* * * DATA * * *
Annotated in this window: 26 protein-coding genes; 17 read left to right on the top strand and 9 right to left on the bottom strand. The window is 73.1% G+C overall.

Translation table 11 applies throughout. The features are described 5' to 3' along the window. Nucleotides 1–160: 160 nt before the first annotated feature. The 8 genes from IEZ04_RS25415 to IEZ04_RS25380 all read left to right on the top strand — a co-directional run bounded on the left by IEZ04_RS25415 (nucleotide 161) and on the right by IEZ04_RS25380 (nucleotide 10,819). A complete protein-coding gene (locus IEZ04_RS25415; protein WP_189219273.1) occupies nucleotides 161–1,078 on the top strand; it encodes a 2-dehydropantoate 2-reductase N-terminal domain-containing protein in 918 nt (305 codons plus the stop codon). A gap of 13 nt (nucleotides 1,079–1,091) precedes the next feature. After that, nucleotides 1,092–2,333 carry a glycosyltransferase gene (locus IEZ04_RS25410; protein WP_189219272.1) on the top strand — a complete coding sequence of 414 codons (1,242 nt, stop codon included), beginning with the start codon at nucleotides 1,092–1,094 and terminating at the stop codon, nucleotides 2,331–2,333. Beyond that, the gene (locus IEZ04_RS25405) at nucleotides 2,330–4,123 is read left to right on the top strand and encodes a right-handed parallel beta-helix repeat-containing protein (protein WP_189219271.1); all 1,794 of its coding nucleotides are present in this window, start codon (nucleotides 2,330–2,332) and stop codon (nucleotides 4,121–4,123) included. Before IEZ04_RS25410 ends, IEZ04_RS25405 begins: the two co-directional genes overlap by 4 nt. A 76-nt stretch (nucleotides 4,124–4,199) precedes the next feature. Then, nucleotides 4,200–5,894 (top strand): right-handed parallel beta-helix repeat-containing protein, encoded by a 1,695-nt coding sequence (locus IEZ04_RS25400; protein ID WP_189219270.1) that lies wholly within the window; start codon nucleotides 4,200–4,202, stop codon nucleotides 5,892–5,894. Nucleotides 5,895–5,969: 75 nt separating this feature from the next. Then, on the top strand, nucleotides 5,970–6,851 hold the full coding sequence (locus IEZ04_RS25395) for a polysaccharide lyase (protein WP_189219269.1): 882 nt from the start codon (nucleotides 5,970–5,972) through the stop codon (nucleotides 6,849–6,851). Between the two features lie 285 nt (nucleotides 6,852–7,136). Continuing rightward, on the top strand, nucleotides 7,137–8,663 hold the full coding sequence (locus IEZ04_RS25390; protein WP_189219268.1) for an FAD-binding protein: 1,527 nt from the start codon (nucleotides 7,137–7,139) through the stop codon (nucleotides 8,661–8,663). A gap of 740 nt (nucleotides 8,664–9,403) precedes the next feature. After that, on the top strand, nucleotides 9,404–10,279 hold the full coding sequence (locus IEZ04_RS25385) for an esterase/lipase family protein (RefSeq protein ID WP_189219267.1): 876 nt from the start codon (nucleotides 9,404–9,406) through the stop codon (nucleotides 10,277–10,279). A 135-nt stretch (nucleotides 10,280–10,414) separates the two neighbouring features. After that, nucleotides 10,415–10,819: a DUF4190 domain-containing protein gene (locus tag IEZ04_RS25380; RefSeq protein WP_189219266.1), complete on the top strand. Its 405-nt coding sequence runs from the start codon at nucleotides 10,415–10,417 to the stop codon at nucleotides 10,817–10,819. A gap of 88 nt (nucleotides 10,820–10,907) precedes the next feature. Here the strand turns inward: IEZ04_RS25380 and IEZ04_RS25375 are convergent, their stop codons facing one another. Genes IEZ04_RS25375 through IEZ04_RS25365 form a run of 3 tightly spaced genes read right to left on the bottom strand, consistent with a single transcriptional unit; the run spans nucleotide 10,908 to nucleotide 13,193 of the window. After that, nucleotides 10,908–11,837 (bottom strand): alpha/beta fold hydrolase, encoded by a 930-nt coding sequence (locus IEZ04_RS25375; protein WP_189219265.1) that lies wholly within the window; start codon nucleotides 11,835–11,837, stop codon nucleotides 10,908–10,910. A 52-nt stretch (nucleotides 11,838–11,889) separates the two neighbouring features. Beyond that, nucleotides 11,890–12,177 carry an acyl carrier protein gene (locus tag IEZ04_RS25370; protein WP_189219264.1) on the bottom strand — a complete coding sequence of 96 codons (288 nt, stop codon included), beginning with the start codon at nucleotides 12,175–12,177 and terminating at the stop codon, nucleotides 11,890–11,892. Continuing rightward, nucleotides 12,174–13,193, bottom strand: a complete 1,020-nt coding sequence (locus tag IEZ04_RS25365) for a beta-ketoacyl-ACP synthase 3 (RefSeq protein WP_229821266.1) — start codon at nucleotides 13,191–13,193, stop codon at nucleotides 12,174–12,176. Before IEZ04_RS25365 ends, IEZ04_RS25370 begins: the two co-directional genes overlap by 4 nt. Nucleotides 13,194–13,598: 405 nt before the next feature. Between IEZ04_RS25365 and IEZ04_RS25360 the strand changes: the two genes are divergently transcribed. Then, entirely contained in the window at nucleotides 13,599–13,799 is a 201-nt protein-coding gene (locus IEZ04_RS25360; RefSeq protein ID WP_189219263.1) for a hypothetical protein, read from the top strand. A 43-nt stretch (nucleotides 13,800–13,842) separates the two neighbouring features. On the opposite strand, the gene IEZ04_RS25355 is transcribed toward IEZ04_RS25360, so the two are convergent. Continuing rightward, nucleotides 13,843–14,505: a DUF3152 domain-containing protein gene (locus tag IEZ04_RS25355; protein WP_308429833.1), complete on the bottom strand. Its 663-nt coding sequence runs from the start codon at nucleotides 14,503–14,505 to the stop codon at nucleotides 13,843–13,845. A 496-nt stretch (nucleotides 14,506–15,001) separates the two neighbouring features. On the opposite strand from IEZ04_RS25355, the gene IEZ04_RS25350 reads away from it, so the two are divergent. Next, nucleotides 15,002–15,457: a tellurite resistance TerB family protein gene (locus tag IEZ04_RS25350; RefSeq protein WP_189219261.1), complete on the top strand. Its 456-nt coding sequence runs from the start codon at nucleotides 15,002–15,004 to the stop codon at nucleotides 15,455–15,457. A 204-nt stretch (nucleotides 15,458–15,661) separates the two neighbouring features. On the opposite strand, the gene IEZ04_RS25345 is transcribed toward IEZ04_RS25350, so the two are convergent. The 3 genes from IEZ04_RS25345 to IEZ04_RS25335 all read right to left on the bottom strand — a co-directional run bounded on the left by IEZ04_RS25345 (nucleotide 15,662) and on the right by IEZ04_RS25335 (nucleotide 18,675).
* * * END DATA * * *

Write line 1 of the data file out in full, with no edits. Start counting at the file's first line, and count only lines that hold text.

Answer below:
Annotated in this window: 26 protein-coding genes; 17 read left to right on the top strand and 9 right to left on the bottom strand. The window is 73.1% G+C overall.